Brain insulin resistance in AZ
contributes to neurla cell disease
Brain insulin resistance is an abnormality in Alzheimer's disease that contributes to neural cell damage and can be detected by a new blood test, according to a multi-site study that was published October 23 in the online issue of The FASEB Journal, The Journal of the Federation of American Societies for Experimental Biology. The highly statistically significant findings were made possible by a novel technique the researchers developed for measuring brain insulin resistance in living patients.
The technique involves using neuron-derived exosomes in the blood to measure insulin resistance in the brain as an indication of early-onset Alzheimer's disease (AD). This new blood test can accurately reflect development of AD up to 10 years prior to clinical onset, the study said.
The innovative approach used in this study allowed the researchers to extract and measure phosphorylated forms of insulin receptor substrate (IRS) from isolated neural exosomes. The ability to quantify the phosphorylated forms of IRS makes it possible to evaluate insulin resistance in the central nervous system using a blood-based assay with living patients.
The study found that for patients with AD and Type 2 diabetes, the mean levels of the two extracted phosphorylated forms of insulin receptor substrate (IRS) and their ratio (known as the insulin resistance index) were significantly different than the values for the healthy control group. In addition, the researchers reported that the mean level of the brain insulin resistance index for AD was significantly higher than for either Type 2 diabetes or frontotemporal dementia (FTD). 100% of the patients with AD in the study were correctly classified with the researcher's technique, as were 97.5% of patients with type 2 diabetes.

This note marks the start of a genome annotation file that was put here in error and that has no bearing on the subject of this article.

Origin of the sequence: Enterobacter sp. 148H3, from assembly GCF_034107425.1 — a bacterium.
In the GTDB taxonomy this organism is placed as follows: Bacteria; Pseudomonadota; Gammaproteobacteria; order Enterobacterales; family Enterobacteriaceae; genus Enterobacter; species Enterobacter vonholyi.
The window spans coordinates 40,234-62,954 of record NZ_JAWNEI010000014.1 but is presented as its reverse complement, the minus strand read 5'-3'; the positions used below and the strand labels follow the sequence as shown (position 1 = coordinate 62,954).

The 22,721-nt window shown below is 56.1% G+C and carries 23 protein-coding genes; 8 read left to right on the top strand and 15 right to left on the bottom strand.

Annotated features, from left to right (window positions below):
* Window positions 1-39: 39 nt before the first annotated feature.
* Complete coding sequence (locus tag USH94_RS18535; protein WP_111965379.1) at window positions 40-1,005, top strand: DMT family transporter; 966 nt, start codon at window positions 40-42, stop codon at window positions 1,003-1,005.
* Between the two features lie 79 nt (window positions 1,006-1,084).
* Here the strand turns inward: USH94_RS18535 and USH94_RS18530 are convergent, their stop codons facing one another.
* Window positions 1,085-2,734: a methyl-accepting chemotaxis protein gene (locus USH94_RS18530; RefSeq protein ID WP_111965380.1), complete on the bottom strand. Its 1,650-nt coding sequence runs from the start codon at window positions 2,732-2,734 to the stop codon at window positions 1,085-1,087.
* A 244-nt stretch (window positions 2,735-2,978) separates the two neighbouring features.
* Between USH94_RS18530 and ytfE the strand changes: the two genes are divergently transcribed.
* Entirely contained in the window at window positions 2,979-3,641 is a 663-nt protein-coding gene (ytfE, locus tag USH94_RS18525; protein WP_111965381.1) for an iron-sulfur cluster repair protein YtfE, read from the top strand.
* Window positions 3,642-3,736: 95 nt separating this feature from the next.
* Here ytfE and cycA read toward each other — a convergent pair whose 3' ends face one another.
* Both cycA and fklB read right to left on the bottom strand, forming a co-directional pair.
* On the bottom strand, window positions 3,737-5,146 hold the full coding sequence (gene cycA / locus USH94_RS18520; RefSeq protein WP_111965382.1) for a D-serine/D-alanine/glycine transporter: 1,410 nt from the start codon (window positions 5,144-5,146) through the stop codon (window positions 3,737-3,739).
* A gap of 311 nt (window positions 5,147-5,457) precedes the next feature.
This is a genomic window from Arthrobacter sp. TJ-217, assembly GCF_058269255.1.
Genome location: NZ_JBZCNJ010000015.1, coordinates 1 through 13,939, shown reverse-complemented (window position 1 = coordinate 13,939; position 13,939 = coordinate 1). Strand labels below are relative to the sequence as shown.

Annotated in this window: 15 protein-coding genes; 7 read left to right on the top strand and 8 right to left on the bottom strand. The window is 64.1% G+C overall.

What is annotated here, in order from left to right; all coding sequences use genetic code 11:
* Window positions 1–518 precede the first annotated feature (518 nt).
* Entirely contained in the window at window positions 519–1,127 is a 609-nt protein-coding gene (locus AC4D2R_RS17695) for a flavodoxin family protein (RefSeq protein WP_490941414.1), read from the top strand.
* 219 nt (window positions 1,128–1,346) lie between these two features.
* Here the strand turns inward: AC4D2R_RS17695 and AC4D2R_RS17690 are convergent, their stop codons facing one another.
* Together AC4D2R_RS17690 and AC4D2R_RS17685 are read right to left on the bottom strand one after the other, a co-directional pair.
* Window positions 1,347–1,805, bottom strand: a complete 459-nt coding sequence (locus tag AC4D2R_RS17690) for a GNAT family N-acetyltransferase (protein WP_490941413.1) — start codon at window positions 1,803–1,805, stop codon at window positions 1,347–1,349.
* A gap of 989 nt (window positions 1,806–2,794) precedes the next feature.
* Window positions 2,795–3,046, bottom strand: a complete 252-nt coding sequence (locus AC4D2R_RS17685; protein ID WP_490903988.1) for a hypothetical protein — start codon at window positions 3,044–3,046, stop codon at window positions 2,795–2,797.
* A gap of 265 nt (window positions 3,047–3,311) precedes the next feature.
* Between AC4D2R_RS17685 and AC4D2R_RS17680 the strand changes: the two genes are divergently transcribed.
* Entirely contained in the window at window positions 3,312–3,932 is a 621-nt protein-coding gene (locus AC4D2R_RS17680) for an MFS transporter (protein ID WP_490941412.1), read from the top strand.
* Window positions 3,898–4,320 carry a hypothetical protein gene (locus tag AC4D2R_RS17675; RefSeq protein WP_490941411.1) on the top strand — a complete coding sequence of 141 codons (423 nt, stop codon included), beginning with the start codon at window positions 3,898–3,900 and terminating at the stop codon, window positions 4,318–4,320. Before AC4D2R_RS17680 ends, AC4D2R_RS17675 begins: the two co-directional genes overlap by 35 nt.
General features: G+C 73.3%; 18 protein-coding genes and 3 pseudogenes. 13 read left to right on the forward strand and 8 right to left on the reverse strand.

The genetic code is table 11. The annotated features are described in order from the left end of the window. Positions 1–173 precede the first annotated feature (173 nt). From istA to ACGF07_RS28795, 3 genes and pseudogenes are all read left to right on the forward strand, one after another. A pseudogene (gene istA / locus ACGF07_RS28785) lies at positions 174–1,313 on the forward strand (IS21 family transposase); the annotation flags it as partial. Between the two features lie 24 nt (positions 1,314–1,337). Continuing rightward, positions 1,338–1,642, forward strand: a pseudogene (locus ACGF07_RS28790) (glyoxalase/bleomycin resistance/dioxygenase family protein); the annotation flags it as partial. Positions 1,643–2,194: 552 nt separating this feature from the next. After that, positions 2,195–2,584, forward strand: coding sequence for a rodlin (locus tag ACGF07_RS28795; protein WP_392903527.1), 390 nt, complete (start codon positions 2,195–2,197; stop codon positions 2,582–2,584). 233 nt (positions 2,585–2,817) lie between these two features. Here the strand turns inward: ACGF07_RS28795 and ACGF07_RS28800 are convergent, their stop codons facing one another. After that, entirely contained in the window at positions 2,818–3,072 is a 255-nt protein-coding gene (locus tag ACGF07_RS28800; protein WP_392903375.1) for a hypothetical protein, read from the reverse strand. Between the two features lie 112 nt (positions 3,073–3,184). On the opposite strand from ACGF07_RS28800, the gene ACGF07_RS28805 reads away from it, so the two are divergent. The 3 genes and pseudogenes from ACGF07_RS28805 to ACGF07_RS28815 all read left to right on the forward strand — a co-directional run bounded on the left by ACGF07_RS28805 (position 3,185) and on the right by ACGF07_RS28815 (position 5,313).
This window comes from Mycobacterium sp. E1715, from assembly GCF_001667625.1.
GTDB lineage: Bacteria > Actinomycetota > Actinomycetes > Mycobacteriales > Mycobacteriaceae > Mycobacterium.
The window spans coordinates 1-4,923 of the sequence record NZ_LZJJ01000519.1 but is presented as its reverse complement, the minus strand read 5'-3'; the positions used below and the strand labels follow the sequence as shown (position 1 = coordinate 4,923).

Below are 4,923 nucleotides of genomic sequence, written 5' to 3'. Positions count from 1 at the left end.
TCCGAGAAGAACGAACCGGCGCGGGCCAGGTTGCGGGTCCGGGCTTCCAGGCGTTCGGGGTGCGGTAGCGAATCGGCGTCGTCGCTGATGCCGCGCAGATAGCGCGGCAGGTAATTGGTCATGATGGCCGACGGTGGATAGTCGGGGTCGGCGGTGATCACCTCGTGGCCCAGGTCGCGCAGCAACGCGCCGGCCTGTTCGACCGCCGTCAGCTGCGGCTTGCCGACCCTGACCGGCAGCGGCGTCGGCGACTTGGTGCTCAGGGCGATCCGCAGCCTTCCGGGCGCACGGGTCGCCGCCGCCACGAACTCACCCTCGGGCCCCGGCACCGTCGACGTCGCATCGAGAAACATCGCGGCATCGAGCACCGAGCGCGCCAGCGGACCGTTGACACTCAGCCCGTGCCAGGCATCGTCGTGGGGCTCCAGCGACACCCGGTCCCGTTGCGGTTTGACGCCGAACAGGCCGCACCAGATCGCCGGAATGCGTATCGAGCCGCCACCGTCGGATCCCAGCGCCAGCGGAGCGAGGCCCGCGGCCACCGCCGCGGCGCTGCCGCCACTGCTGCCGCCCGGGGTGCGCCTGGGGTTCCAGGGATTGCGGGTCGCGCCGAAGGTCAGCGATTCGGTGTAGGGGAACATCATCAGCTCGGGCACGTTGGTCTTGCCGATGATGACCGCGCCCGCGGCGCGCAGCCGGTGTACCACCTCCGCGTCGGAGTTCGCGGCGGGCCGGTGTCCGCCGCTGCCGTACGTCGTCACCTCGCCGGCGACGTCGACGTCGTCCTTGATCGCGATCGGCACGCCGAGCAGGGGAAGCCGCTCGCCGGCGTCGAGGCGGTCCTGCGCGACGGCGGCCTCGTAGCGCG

"This study shows that insulin resistance is a major central nervous system metabolic abnormality in AD that contributes to neural cell damage," said Ed Goetzl, the senior author on the study and the originator of the exosome isolation technique. "As insulin resistance is a known condition in Type 2 diabetes mellitus and is treatable with several classes of existing drugs, these treatments may be useful as part of a multi-agent program for AD."
The exosome-based technology used in the study will be further developed by NanoSomiX, a sponsor of the study, to produce a commercially available blood-based assay for researchers in academia and pharmaceutical companies. The assay will provide valuable information to those that are developing drugs for AD by using a routine and cost effective approach for early identification of subjects for inclusion in clinical trials. NanoSomiX will also be introducing an exosome-based blood test for p-tau, a biomarker for AD that is currently detected only in cerebrospinal fluid and with PET scans, in November.
IPD article estimates risk of mortality
attributional to incident AD dementia
In Article Review in the Incidence and Prevalence Database (IPD) estimated the risk of mortality attributable to incident Alzheimer disease (AD) dementia in 2 community-based cohort studies and estimated the number of deaths attributable to AD dementia in the U.S. Two ongoing cohort studies of aging and AD, the Religious Orders Study and the Rush Memory and Aging Project, provided the data for these analyses. In both studies, participants without known dementia at baseline agreed to annual detailed clinical evaluation and brain donation at the time of death.